What happens when the Fed unwinds its $4.5 trillion in assets?

As we highlighted in Wednesday’s Musings, the US Treasury Department issued copious amounts of debt in the form of US Treasury bonds to cover massive deficits, and to try stimulating the economy. We also showed how the Fed was a major purchaser of those bonds and accumulated a massive $4.5 trillion in assets on its books.


That $4.5 trillion includes almost $2.7 trillion in Treasury bonds and about $1.8 trillion in mortgage-backed bonds. Just last year, the Fed made over $92 billion in interest from those bonds. The Fed then gives that money to the government (Treasury Department).

Below is a chart showing how much the Fed has given the government in each of the last sixteen years. As we can see, starting in 2009 (the start of QE) the amount of interest the Fed earned in its bond holdings increased almost 50%, from $32 billion in 2008, to $47 billion in 2009. As the Fed kept buying more and more bonds, their interest gains moved up significantly as well, to the point where in 2014 and 2015, the Fed made almost $100 billion in interest from those bonds.


And each year the Fed gives that money to the government. It sounds crazy that the government received almost $580 billion in interest from bonds that were initially purchased by money created out of thin air.

Now that the Fed is done with QE and its bond buying initiatives, what does the Fed do with the huge $4.5 trillion in bonds? Remember, those payments of almost $100 billion a year to government was earned from just the interest on these bonds, they haven’t actually sold any bonds yet.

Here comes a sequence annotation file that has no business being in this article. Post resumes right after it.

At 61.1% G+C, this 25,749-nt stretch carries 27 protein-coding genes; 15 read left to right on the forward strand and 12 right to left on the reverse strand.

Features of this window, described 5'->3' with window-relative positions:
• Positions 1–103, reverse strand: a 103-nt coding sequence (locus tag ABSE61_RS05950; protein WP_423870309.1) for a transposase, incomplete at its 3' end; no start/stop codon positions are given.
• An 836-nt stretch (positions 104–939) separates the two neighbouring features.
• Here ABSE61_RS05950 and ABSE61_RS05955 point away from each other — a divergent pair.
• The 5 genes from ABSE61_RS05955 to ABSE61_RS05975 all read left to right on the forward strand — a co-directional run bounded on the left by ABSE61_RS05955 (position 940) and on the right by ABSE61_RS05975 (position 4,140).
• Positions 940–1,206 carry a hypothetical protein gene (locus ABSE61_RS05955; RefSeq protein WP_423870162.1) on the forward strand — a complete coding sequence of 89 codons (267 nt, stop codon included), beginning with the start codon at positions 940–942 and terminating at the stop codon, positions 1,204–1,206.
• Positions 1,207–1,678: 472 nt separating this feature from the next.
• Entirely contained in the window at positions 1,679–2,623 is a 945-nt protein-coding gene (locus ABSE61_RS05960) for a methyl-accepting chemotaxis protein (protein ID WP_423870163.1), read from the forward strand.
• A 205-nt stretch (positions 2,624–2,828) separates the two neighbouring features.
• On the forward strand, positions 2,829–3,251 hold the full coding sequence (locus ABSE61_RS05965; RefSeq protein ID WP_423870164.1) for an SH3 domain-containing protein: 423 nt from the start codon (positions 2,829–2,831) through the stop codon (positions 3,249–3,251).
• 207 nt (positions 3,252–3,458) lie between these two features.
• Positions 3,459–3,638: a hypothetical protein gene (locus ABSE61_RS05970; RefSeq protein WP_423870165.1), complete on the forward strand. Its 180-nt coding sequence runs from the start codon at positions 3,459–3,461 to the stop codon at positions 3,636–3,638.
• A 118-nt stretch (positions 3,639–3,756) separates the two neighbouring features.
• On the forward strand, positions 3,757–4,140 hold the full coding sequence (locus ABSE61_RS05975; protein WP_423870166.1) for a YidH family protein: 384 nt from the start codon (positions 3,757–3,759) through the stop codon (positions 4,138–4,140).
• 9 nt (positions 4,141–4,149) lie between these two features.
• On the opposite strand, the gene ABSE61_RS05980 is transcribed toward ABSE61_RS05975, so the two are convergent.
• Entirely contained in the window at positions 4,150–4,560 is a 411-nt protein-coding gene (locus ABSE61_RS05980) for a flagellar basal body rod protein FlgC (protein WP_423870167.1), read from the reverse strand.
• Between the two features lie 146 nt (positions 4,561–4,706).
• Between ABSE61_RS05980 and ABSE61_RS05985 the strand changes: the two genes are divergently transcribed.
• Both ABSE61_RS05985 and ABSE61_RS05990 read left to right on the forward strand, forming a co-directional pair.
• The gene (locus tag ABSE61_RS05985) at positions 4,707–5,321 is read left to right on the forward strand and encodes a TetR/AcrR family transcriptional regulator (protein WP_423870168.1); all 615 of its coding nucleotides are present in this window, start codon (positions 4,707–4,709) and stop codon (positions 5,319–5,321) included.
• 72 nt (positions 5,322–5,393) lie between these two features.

When the Fed bought the bonds, they did it to manipulate the bond market and force interest rates (yields) lower. Although the Fed purposely disrupts the markets when buying bonds, they do not want to disrupt the markets selling them. If they were to sell large blocks of bonds it would flood the market with bonds, driving the value of the bonds down, and raising the yields higher.

Their other option is to hold the bonds to maturity and not replace them. This would allow their portfolio to shrink over time, and it would have a much calmer impact on the market, as everyone would know when these bonds are coming due.

Whatever route they choose, sell the bonds, or let them mature, the proceeds go back into government coffers. If they let the bonds mature, over the next five years there is almost $1.5 trillion that will mature, and that money goes back to the government.

You just have to believe that Trump has his eye on this cash windfall, as it would allow him to implement his infrastructure plan without having to increase the deficit or raise taxes.

Stay tuned!